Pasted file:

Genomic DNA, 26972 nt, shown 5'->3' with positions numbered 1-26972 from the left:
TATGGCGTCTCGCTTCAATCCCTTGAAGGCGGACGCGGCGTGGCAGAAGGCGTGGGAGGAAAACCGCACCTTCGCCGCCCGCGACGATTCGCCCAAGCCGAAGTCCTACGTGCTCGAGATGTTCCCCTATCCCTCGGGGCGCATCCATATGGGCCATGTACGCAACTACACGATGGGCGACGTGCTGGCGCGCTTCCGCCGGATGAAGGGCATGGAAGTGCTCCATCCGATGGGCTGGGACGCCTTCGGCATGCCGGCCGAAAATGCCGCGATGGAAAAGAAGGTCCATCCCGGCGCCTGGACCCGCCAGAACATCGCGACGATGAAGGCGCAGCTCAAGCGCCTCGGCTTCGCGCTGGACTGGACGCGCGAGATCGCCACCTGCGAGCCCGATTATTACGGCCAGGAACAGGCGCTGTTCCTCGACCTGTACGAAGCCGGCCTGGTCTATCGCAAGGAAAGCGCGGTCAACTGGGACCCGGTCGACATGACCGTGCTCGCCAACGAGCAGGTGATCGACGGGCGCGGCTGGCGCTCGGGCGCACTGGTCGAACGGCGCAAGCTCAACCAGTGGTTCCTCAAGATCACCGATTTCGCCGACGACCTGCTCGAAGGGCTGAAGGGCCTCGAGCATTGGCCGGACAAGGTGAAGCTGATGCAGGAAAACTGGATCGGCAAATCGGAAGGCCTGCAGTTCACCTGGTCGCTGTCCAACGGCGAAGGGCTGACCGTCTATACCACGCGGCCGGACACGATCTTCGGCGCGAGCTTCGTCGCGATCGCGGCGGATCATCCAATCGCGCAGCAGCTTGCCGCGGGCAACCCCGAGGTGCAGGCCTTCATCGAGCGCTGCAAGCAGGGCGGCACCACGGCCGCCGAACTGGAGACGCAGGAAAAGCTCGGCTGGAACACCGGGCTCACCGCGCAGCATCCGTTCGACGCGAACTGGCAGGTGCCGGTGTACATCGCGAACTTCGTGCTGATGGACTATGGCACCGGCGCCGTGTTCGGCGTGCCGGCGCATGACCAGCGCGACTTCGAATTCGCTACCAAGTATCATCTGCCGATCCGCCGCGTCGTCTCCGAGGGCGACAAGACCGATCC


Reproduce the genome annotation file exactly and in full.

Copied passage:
Genomic DNA, 26972 nt, shown 5'->3' with positions numbered 1-26972 from the left:
TATGGCGTCTCGCTTCAATCCCTTGAAGGCGGACGCGGCGTGGCAGAAGGCGTGGGAGGAAAACCGCACCTTCGCCGCCCGCGACGATTCGCCCAAGCCGAAGTCCTACGTGCTCGAGATGTTCCCCTATCCCTCGGGGCGCATCCATATGGGCCATGTACGCAACTACACGATGGGCGACGTGCTGGCGCGCTTCCGCCGGATGAAGGGCATGGAAGTGCTCCATCCGATGGGCTGGGACGCCTTCGGCATGCCGGCCGAAAATGCCGCGATGGAAAAGAAGGTCCATCCCGGCGCCTGGACCCGCCAGAACATCGCGACGATGAAGGCGCAGCTCAAGCGCCTCGGCTTCGCGCTGGACTGGACGCGCGAGATCGCCACCTGCGAGCCCGATTATTACGGCCAGGAACAGGCGCTGTTCCTCGACCTGTACGAAGCCGGCCTGGTCTATCGCAAGGAAAGCGCGGTCAACTGGGACCCGGTCGACATGACCGTGCTCGCCAACGAGCAGGTGATCGACGGGCGCGGCTGGCGCTCGGGCGCACTGGTCGAACGGCGCAAGCTCAACCAGTGGTTCCTCAAGATCACCGATTTCGCCGACGACCTGCTCGAAGGGCTGAAGGGCCTCGAGCATTGGCCGGACAAGGTGAAGCTGATGCAGGAAAACTGGATCGGCAAATCGGAAGGCCTGCAGTTCACCTGGTCGCTGTCCAACGGCGAAGGGCTGACCGTCTATACCACGCGGCCGGACACGATCTTCGGCGCGAGCTTCGTCGCGATCGCGGCGGATCATCCAATCGCGCAGCAGCTTGCCGCGGGCAACCCCGAGGTGCAGGCCTTCATCGAGCGCTGCAAGCAGGGCGGCACCACGGCCGCCGAACTGGAGACGCAGGAAAAGCTCGGCTGGAACACCGGGCTCACCGCGCAGCATCCGTTCGACGCGAACTGGCAGGTGCCGGTGTACATCGCGAACTTCGTGCTGATGGACTATGGCACCGGCGCCGTGTTCGGCGTGCCGGCGCATGACCAGCGCGACTTCGAATTCGCTACCAAGTATCATCTGCCGATCCGCCGCGTCGTCTCCGAGGGCGACAAGACCGATCC